Our plane, a shaky Dash 8, turned around and headed to Munich, 100 miles back.  Maybe I've been lucky in my years of flying, but these fifteen minutes turned out to be the worst ever.  The plane jerked like a derailing roller coaster train, rolling and pitching and bouncing up and down.  Only by focusing on stationary objects near the horizon did I keep my stomach inside.  We landed surprisingly smoothly and were then rudely dumped at Terminal 2.  There was no one there to help the stranded crowd.

Since Munich had been my first choice anyway, I knew how to proceed, and ten minutes later I sat in a van to Regensburg.  I was lucky that two bookings had been canceled because of a delayed arrival.  The driver headed into the night with the courage of an ancient warrior.  On the radio, talk was how the eye of the storm was moving from Nuremberg to Regensburg.  It started to rain.

On the road, nothing changed.  Traffic embodied the vain belief in the superiority of technology over nature and the knowledge that bad weather happens elsewhere.  In England, snowflakes close Heathrow for days and leaves close railways, but in central Europe, weather's no bother.

Up ahead, strobes of lightning flashed across the night sky.  The rain came down harder now.  Gusts of wind were buffeting the tall van.  Heading straight into this mess, our driver was just doing his job.  On the lane next to us, someone towed a wooden shed on a trailer.  The line between stoicism and idiocy is sometimes very fine.

Was I an idiot for disinterestedly observing the ride and the storm instead of seeing the risks and getting freaked out?  Fallen trees had closed the motorway parallel to ours.  What if an oak came down in front of us?  The road already looked like artisanal gin, infused with all sorts of botanicals.

And just like this, we were in Regensburg, almost on schedule.  The storm had moved on.  With just a drizzle remaining from the tempest, it was almost a pleasant evening, though my carry-on trolley got repeatedly stuck in the debris on the sidewalks.

"How was your trip?", the night manager asked when I arrived at the hotel.  "Indirect", I said, "but relatively uneventful."

Sunday, September 23, 2018

hands or feet

This afternoon I sent my daughter off into a dilemma unwittingly.  We were having tea out in the garden, one of the last days of summer if the forecast was to be believed.  The winds were already howling fall.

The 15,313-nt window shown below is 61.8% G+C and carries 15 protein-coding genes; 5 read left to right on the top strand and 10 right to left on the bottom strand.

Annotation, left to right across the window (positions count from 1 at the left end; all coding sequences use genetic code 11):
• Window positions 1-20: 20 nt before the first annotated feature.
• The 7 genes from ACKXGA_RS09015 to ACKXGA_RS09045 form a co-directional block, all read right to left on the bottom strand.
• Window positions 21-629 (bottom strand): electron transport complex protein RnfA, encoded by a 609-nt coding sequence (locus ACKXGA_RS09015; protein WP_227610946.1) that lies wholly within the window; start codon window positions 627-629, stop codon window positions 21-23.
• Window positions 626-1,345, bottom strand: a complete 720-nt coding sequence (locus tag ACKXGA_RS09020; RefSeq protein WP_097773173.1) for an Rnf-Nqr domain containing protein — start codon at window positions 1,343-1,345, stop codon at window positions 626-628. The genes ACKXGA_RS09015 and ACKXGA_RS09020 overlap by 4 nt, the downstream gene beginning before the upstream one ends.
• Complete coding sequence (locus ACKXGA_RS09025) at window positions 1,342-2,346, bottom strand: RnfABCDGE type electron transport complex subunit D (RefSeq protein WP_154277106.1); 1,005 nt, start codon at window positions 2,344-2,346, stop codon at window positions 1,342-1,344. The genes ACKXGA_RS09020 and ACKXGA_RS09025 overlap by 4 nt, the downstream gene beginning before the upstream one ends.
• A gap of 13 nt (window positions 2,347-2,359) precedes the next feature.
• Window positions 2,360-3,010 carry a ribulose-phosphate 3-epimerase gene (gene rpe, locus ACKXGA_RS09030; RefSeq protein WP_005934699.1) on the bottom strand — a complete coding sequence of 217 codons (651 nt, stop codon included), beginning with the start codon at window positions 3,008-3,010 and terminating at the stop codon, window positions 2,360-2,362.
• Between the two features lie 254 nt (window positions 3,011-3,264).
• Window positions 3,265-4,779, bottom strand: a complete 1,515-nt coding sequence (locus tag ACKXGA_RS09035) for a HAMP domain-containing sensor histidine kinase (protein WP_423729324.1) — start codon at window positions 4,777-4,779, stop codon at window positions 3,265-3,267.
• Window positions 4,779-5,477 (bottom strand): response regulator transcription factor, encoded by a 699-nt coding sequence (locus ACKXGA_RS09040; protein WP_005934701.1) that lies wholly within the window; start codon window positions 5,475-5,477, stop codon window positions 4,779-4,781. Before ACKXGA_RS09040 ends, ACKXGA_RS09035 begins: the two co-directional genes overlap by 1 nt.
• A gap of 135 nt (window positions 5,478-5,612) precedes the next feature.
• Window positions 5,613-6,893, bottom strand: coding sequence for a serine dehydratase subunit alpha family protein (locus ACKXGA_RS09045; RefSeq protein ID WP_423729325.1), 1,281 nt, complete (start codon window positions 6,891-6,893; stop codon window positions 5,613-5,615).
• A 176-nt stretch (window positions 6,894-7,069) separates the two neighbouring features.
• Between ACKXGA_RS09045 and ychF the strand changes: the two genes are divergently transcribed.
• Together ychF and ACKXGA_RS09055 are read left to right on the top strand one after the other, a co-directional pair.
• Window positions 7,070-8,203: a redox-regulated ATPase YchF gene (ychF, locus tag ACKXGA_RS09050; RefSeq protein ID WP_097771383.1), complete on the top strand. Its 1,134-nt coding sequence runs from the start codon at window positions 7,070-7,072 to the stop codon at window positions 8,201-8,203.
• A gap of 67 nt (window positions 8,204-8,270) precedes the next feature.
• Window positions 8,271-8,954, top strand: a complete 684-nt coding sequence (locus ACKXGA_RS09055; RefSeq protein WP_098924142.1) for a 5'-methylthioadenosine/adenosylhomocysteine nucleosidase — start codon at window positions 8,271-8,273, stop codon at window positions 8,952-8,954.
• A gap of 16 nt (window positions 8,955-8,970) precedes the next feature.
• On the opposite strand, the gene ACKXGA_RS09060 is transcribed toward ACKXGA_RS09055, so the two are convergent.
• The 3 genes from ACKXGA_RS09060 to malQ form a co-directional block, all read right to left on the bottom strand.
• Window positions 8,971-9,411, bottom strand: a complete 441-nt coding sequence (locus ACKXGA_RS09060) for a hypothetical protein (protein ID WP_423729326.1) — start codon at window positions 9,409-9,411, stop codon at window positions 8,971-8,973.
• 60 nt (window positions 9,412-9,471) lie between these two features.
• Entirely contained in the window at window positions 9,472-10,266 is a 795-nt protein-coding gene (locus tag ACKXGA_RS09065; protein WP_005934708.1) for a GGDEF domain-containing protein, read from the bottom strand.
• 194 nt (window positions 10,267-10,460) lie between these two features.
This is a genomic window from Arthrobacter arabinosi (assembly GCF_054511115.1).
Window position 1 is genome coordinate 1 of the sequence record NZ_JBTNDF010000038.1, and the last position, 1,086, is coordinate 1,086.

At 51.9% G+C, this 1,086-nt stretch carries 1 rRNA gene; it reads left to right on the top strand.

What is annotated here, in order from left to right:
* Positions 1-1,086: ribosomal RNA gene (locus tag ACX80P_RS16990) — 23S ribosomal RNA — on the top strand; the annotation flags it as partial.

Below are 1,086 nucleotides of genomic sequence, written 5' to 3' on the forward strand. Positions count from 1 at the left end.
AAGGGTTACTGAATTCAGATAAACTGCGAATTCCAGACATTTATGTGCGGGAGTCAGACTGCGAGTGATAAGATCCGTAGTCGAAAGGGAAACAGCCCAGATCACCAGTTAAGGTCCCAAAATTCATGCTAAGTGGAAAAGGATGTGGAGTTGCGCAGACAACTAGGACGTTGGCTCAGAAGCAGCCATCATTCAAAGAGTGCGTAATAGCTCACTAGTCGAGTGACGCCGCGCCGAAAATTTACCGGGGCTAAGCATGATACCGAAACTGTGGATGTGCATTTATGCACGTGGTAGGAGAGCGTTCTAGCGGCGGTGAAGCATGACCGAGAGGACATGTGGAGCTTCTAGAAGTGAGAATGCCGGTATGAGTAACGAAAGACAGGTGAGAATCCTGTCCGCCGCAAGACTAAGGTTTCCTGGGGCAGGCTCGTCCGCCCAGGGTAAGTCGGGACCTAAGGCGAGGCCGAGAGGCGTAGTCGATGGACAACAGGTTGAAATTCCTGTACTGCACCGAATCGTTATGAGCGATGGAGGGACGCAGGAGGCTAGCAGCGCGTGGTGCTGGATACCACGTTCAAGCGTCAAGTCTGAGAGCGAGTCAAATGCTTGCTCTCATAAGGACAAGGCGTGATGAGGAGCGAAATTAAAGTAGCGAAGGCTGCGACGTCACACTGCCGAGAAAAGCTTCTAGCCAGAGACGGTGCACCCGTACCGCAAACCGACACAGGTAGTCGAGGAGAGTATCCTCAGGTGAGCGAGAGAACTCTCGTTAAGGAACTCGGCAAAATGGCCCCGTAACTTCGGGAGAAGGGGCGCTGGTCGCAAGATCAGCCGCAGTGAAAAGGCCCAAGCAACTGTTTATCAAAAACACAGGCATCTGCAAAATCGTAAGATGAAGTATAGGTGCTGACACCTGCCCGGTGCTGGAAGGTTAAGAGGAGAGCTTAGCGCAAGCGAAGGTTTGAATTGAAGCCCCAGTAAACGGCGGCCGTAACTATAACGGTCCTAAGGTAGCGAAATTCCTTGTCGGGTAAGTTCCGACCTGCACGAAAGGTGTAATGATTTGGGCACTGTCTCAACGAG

As a treat on a Sunday, the girl got a chocolate egg, a Kinder Surprise.  The surprise was less the egg itself than who had bought it.  I don't normally do this.  For decadence such as sweets and cartoons, I rely on Flucha.  Normally.

This time, I had bought the eggs.  A generous pack of four advertised a guaranteed two collectible figurines, two out of a total of ten urbanized smurfs (or is it smurves?) going about their business in town.  My days of collecting are long over (and weren't overly long to begin with), but one of the smurfs on the picture did X-rays, and I wanted this for my desk.

The girl unwrapped her egg eagerly and started eating the chocolate halves. "Open, please", she said, handing me the yellow ovoid container previously hidden inside.  I shook it.  It rattled.  Not a smurf.

Except it was.  It was a smurf in three parts, to be assembled like a sofa from IKEA and with similarly dubious resilience.  Back in the days, all Kinder figurines were monolithic and from much heavier material.  Plastic, sure, but solid.  People used to collect them because they were cute and exuded durability.  What I unpacked was utterly worthless.

The girl wasn't interested in it either.  She had finished her chocolate and took off to wash her hands.  "Shoes off before you go inside", I hollered after her.  Her head appeared from around the corner, then her body.  She pointed at her sandals, then held her hands up in the air.  What to do?

Her thinking was flawless.  To go inside, she had to take off her sandals, but to take off her sandals, she needed clean hands.  To wash her hands, she needed to go inside, and thus she was stuck – until, seconds later, I rescued her.

I undid her sandals and sent her in, mighty proud that she had seen the dilemma and acted accordingly.  That almost called for another egg.

Wednesday, September 12, 2018

impressions of a return

Three days in Salt Lake reminded me of what I love about this place and why I was happy to leave. My first morning run was like time travel. I was experiencing the city as I had 20 years ago. The things that struck me when I first arrived struck me again. A lot has changed in these years, but a lot has also stayed the same. A place cannot shake off its character, no matter how many new buildings try to hide the old.

The Salt Lake Valley is a high desert. Arriving through canyons in the Wasatch Mountains, the first settlers declared it to be the place of their dreams. Little did they know, and the first years must have been a huge disappointment of constant toil, but they turned the place around and made it hospitable.